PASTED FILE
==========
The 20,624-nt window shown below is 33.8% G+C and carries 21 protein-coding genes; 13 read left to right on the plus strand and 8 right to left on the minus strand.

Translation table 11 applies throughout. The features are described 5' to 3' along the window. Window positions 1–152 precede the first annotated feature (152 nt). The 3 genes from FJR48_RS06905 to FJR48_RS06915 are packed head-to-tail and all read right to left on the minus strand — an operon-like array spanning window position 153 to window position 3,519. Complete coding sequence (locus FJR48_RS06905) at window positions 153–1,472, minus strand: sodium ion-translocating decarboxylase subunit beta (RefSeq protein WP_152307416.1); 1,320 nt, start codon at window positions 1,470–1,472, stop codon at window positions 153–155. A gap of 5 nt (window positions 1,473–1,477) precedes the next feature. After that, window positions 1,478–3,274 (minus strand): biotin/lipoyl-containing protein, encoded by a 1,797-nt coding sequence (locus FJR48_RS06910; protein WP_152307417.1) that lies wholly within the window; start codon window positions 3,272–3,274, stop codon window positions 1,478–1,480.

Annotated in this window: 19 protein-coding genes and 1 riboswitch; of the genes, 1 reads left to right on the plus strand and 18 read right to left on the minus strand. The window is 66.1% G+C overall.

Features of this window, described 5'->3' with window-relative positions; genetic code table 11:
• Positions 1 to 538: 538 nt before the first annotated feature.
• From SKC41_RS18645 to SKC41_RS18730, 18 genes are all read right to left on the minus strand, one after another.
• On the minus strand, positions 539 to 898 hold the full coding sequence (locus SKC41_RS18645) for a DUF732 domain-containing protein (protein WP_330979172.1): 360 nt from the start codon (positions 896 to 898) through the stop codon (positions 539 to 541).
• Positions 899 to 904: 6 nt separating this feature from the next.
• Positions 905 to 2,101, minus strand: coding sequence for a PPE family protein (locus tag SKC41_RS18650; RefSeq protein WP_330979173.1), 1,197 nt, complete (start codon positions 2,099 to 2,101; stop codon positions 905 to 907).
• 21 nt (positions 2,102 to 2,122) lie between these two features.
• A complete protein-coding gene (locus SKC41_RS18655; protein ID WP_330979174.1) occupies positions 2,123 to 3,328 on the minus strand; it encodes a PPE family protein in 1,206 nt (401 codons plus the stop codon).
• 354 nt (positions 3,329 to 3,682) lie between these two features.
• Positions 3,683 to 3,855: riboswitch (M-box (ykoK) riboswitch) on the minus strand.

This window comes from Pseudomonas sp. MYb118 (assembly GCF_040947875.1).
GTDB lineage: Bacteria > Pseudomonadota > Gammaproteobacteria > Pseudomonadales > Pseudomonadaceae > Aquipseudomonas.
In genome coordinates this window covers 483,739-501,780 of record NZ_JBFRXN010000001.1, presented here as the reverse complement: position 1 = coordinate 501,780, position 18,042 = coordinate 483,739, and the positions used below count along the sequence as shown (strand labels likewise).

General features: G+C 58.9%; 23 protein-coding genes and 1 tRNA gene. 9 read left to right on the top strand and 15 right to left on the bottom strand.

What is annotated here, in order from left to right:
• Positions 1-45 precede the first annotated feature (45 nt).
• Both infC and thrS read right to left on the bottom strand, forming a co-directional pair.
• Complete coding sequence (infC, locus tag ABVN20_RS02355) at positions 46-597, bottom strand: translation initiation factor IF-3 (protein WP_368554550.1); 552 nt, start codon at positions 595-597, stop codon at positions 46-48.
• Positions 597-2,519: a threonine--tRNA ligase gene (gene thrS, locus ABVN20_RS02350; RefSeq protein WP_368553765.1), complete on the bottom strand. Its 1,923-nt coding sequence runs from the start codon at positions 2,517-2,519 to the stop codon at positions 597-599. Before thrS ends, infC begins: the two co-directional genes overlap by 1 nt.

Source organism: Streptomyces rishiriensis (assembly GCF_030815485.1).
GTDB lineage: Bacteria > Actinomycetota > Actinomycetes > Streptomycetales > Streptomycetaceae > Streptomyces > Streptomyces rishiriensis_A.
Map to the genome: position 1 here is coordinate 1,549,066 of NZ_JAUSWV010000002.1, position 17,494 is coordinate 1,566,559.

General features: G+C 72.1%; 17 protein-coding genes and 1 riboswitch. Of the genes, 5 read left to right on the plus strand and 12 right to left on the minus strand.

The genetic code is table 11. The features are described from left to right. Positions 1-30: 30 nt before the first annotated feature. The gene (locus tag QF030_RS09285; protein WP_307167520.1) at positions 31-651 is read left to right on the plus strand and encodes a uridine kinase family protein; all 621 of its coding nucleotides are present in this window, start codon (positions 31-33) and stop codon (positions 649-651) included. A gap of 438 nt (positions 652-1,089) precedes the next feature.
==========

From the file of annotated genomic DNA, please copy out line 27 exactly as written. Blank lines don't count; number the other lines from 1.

The genetic code is table 11. The features are described from left to right. Positions 1-30: 30 nt before the first annotated feature. The gene (locus tag QF030_RS09285; protein WP_307167520.1) at positions 31-651 is read left to right on the plus strand and encodes a uridine kinase family protein; all 621 of its coding nucleotides are present in this window, start codon (positions 31-33) and stop codon (positions 649-651) included. A gap of 438 nt (positions 652-1,089) precedes the next feature.